Monday, November 25, 2013

KCAT CAN: Haiyan tragedy brings out the best in humanity

Haiyan tragedy brings out the best in humanity

“No one is useless in this world who lightens the burdens of another.” – Charles Dickens

My friends and I decided not to push through with all our plans for our annual Christmas activities for kids in our place. It doesn’t seem right to ask for donations when we know there are a lot more people who need immediate help.

The news about Typhoon Yolanda (Haiyan) was really depressing.
Now I know why my eyes have been irritated these past few days; even a dry eye that rarely produces tears was crying for them. Seeing the destruction and reading the events have filled me with sadness. What this super typhoon did to most parts of the Visayan region has left everyone in great devastation. It was really heartbreaking for everyone – not just for the residents of Central Visayas, but also for the whole country and the world.

The sad news was met with inspiring and touching stories of how everyone was coping up and doing their part. Children were donating their precious toys. Some employees gave up their allowances for a day in order to raise money for donation. There were a couple of companies and organizations who cancelled their Christmas parties and allotted their budget to the victims. Individuals even from outside the country pooled their own resources or asked for aid from their friends and colleagues to be able to help. Big and small companies, restaurants, food chains, establishments, couriers – all of them were extending their arms, hands and hearts. People are even using their God-given talents to raise funds and reach out.

This tragedy has proven that whatever your age or status in life, as long as you have the heart, you have something to share. There were those who bought boxes of groceries and other relief goods while others who had less, gave whatever they could afford. Among them were a street child who donated her two pesos; pedicab drivers in Tondo who pooled their hard earned money to buy food and clothes; a young boy with ragged clothes who contributed his P30 earnings to a lady who was buying groceries for donation; and an old lady who shared her half pack of powdered milk because that was the only thing she could give.

Help continued to pour in from all walks of life. Foreign tourists, who were in the country for vacation, canceled their itineraries and instead helped in the relief operations. Little girls in the US sold lemonades to raise money. A preschooler in Japan donated all of the contents of his precious piggybank. There was a young girl in Qatar who encouraged her classmates and neighbors to donate even if it’s just 1 Qatari riyal. A group of young guys in California collected hugs and donated $5 for every hug they got. The governments of various countries also sent generous aid to Central Visayas. Volunteers came from various parts of the globe – doctors, health professionals, troops for search and rescue, foreign media, pilots with their big cargo planes and helicopters.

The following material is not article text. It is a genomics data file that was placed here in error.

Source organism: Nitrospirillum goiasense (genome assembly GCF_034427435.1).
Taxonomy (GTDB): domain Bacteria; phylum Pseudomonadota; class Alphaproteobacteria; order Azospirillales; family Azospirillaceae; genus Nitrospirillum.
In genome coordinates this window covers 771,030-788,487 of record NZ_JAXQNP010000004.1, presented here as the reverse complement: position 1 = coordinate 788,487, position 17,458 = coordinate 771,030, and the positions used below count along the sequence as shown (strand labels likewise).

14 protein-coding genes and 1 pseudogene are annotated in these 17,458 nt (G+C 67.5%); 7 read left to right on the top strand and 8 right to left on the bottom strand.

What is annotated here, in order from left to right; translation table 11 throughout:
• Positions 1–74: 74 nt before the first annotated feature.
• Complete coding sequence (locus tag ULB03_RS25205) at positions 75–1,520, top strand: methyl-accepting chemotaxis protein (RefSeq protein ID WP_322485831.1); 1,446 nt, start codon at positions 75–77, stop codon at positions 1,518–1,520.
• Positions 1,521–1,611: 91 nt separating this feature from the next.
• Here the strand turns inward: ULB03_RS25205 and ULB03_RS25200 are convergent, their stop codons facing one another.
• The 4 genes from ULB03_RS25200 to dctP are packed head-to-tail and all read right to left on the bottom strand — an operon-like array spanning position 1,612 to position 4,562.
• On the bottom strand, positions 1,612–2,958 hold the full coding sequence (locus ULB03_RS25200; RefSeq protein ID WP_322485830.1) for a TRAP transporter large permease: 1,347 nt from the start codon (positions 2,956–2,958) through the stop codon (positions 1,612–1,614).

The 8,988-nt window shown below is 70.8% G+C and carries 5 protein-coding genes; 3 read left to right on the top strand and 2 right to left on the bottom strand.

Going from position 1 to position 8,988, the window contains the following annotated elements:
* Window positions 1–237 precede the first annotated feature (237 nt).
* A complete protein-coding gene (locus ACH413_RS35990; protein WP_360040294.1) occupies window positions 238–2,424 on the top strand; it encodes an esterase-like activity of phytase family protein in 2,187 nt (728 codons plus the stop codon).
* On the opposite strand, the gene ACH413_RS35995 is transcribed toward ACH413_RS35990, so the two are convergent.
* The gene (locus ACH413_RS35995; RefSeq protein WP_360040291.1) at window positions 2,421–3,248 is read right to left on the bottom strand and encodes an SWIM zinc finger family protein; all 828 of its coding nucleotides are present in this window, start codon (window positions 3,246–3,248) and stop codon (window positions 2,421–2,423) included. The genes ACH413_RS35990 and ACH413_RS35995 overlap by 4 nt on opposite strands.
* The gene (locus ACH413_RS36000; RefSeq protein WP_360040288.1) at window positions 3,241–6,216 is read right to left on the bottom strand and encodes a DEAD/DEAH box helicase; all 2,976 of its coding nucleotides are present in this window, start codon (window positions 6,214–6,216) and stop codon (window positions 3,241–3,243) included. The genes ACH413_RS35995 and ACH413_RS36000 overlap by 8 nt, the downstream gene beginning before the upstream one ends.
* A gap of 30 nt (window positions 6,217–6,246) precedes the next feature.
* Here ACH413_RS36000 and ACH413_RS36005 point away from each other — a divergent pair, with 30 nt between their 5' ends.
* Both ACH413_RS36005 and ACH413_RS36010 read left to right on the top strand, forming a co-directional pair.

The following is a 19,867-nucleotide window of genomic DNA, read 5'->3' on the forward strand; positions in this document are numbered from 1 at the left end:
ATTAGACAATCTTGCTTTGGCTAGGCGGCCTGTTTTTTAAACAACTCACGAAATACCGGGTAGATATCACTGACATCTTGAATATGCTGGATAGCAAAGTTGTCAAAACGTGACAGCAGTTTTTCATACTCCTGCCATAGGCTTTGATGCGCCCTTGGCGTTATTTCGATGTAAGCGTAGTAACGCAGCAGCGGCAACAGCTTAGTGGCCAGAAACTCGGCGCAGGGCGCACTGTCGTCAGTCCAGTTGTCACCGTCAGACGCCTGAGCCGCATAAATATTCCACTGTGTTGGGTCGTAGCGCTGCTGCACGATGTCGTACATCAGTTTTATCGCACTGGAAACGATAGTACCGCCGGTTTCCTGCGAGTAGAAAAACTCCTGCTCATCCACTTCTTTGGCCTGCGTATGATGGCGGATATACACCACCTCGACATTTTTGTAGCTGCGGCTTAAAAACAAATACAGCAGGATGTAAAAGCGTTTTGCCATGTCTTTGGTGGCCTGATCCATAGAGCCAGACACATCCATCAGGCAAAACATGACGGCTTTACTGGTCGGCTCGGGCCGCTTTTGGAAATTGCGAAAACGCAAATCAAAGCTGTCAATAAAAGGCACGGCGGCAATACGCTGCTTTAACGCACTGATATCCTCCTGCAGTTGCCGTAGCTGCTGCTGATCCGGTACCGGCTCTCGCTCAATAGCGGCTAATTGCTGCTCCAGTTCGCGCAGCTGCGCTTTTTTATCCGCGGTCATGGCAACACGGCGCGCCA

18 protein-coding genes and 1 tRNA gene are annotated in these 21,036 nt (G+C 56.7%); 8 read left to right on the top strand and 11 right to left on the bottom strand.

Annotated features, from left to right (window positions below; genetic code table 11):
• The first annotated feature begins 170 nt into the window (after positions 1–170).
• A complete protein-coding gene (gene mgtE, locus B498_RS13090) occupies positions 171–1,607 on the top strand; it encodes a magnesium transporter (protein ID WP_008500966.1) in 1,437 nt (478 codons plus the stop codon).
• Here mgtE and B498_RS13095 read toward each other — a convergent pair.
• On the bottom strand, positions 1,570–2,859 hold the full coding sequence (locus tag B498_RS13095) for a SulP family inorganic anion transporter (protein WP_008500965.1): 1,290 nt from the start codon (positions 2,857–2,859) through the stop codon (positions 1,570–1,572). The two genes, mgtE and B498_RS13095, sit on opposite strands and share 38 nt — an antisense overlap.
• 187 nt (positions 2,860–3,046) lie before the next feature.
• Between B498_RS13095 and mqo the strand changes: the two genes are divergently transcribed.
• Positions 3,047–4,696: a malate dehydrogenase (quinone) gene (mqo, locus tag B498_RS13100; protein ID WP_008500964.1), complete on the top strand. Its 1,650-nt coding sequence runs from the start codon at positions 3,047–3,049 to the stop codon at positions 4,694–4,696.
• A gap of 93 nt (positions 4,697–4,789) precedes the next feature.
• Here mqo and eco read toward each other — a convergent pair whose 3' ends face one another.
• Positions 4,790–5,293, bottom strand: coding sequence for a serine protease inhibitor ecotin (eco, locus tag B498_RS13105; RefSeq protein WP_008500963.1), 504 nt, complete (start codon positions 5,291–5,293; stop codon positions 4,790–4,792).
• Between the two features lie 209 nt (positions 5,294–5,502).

Typhoon Yolanda may have destroyed a lot of communities, houses and structures but the spirit of the survivors was not shattered. A store owner in Guian, Samar, transformed her grocery store into a relief center. A woman who lost her five kids and husband still had the heart to share her bottle of water to a thirsty lady.

There are many other stories of how someone saved another. What is more inspiring is how the victims are still able to smile and laugh after all that they went through. These stories of hospitality, hope, love, and compassion from both volunteers and survivors show that faith in humanity lives on. Everyone still cares for each other. The whole world cares for you and me.

While my eyes no longer shed tears and are back to their usual dryness, my heart continues to jump for joy whenever I read these inspiring and touching stories of hope, faith and love.


Andrius Wayne Riña or Ndrei is a six-year-old boy from Davao City who needs our help. He is not a victim of the recent typhoon but he is suffering from end-stage liver failure. After waking up from hepatic coma, he is now slowly regaining his senses. But he is still not in a good condition, and needs to undergo a liver transplant. Ndrei’s fighting spirit and will to live were witnessed by everyone around him. He needs more kindhearted people to help him win this fight. If you are willing to be part of Ndrei’s battle, you may call his mom, Rubi Riña at 09477987332. You make also check on Facebook. Anything that you wish to extend will be greatly appreciated by the family.

It’s only a month before Christmas but why wait for December before giving and sharing? According to Dale Evans Rogers, “Christmas, my child, is love in action. Every time we love, every time we give, it’s Christmas.”

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